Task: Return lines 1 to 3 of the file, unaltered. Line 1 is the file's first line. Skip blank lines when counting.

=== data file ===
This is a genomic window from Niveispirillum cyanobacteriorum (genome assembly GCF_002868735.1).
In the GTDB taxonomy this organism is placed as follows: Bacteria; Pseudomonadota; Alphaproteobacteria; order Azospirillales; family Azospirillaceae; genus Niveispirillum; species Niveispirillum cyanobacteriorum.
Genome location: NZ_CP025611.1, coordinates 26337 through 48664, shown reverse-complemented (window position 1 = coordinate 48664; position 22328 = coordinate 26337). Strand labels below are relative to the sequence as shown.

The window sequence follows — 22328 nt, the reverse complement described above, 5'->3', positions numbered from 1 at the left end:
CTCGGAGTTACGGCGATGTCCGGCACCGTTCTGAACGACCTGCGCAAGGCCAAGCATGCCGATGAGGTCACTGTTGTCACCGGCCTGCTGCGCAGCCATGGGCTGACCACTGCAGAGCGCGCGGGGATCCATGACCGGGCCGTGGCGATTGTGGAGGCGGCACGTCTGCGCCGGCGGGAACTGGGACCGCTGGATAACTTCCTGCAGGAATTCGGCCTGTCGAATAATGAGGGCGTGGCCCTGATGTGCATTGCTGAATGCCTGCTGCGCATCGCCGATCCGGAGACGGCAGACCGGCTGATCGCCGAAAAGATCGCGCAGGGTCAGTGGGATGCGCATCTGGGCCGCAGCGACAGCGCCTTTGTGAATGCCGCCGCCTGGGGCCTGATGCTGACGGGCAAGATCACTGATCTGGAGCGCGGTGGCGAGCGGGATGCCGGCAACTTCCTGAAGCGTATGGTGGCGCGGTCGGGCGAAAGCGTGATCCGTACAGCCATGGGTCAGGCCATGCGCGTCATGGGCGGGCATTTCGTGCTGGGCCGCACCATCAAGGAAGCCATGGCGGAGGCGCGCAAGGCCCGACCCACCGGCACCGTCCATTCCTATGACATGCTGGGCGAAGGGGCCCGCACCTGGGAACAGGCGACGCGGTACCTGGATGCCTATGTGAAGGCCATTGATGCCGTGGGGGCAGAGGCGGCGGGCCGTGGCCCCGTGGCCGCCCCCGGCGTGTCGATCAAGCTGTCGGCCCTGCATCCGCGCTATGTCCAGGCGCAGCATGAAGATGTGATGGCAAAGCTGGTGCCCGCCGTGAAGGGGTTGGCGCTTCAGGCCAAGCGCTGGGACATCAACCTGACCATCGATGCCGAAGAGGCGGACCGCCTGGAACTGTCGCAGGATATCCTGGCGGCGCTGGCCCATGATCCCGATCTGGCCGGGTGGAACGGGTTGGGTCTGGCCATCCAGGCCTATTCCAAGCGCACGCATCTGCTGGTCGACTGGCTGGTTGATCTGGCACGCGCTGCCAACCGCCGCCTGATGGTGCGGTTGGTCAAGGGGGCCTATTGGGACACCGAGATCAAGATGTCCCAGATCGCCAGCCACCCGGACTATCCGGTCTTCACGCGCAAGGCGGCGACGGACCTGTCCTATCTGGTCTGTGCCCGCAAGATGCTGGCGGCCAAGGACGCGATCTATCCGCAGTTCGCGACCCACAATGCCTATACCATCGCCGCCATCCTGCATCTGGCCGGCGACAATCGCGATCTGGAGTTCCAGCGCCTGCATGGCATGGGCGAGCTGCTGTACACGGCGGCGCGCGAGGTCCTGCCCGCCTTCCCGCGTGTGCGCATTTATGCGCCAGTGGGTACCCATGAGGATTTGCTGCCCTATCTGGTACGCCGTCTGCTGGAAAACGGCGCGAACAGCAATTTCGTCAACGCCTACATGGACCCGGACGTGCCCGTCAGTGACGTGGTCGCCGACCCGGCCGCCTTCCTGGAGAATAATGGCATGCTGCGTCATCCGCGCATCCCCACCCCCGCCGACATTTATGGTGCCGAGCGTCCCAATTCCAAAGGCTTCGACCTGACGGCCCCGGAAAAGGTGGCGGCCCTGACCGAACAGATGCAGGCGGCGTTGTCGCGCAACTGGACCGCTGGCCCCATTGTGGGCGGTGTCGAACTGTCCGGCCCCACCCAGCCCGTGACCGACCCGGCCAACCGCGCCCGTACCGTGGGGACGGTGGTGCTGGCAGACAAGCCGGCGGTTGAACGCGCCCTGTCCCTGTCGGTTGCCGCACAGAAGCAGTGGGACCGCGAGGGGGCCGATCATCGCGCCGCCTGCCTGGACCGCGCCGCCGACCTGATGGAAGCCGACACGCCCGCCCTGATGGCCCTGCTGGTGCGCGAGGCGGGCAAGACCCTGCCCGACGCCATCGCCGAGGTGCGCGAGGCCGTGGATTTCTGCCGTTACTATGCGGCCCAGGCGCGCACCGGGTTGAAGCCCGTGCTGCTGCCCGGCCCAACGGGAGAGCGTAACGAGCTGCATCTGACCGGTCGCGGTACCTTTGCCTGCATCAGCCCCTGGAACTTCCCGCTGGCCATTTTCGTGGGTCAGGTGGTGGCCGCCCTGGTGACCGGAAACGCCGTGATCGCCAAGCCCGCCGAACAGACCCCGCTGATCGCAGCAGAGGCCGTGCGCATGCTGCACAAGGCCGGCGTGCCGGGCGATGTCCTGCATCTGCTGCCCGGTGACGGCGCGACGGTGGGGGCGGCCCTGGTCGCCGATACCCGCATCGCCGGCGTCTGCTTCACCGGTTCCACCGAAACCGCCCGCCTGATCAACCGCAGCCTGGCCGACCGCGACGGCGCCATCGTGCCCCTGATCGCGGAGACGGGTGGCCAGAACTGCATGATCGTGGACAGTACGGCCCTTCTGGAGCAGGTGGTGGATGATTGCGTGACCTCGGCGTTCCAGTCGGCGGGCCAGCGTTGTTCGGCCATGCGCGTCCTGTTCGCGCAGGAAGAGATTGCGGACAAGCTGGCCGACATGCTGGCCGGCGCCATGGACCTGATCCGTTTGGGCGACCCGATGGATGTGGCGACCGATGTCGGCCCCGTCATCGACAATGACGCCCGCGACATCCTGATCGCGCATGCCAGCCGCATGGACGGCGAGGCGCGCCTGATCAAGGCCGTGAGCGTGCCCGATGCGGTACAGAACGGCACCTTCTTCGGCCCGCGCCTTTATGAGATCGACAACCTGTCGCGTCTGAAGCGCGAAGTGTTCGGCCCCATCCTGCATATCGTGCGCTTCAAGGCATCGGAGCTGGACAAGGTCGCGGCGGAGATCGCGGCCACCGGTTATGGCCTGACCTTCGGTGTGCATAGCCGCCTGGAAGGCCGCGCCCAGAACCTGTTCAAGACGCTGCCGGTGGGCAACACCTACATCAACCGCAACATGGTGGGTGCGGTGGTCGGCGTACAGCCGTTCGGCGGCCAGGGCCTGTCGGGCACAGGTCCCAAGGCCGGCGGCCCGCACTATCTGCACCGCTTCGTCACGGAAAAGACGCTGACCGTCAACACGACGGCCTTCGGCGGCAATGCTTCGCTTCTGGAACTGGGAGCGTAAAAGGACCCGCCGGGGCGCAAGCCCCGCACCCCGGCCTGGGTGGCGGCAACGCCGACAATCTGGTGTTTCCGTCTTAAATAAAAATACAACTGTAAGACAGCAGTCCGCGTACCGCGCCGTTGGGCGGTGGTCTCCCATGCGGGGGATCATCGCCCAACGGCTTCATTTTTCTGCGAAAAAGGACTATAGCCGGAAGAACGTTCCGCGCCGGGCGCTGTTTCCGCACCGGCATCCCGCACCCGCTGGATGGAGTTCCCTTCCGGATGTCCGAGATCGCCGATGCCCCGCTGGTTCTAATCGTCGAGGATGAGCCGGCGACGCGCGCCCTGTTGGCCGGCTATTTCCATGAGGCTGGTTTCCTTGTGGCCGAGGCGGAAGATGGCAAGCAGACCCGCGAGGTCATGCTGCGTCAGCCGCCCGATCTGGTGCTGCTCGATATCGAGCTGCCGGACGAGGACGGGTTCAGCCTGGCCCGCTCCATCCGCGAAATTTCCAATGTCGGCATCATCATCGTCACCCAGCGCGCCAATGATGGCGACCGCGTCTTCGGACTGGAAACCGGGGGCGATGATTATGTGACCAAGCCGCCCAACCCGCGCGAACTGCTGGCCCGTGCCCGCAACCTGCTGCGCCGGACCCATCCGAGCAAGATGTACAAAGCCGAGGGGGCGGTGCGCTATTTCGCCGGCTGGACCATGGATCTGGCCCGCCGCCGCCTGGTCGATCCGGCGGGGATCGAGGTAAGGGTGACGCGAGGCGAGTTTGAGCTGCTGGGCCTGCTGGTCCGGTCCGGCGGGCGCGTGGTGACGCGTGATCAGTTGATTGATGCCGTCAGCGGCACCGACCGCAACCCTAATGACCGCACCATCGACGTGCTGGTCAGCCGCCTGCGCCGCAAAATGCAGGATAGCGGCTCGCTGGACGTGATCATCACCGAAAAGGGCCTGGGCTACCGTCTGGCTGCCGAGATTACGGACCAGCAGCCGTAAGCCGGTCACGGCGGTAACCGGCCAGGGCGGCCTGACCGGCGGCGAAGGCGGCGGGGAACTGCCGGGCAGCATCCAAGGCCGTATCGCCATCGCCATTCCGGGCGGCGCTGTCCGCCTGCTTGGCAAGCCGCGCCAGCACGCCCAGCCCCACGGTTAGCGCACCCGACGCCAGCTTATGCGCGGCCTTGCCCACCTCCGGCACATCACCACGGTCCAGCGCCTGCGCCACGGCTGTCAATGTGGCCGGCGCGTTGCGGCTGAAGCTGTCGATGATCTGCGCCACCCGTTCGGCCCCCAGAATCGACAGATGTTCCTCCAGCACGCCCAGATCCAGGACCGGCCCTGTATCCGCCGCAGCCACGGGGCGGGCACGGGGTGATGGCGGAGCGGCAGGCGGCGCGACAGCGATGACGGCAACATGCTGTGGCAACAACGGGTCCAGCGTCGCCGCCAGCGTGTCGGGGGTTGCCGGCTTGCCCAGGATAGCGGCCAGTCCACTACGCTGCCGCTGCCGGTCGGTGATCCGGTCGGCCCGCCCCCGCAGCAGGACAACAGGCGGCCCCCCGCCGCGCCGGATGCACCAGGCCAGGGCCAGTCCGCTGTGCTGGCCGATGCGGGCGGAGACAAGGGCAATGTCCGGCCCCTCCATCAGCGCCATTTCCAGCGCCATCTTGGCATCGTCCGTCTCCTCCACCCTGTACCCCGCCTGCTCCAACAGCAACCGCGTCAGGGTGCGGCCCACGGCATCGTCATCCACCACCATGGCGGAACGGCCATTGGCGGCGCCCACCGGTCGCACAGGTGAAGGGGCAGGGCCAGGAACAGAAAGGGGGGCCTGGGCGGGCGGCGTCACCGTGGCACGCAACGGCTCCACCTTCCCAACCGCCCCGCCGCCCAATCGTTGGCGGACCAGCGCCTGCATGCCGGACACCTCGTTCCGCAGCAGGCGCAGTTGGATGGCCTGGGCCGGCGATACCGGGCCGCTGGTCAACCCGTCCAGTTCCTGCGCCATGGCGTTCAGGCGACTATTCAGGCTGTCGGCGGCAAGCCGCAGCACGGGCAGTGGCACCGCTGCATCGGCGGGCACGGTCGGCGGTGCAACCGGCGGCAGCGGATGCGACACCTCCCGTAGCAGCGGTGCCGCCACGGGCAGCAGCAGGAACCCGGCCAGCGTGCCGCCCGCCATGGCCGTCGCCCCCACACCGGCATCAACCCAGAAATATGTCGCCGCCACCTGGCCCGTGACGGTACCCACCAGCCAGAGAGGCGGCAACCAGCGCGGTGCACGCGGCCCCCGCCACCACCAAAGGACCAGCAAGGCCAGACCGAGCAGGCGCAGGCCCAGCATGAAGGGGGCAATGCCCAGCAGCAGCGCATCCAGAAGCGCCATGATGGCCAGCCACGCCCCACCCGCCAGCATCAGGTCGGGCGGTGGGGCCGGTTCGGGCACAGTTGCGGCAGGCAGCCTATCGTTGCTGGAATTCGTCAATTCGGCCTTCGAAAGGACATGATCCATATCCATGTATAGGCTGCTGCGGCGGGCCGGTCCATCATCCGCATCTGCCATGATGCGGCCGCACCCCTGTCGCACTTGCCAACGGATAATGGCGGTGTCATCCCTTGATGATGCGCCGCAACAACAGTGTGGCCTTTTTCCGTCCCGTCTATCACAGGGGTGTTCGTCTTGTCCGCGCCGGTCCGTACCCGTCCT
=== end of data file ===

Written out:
This is a genomic window from Niveispirillum cyanobacteriorum (genome assembly GCF_002868735.1).
In the GTDB taxonomy this organism is placed as follows: Bacteria; Pseudomonadota; Alphaproteobacteria; order Azospirillales; family Azospirillaceae; genus Niveispirillum; species Niveispirillum cyanobacteriorum.
Genome location: NZ_CP025611.1, coordinates 26337 through 48664, shown reverse-complemented (window position 1 = coordinate 48664; position 22328 = coordinate 26337). Strand labels below are relative to the sequence as shown.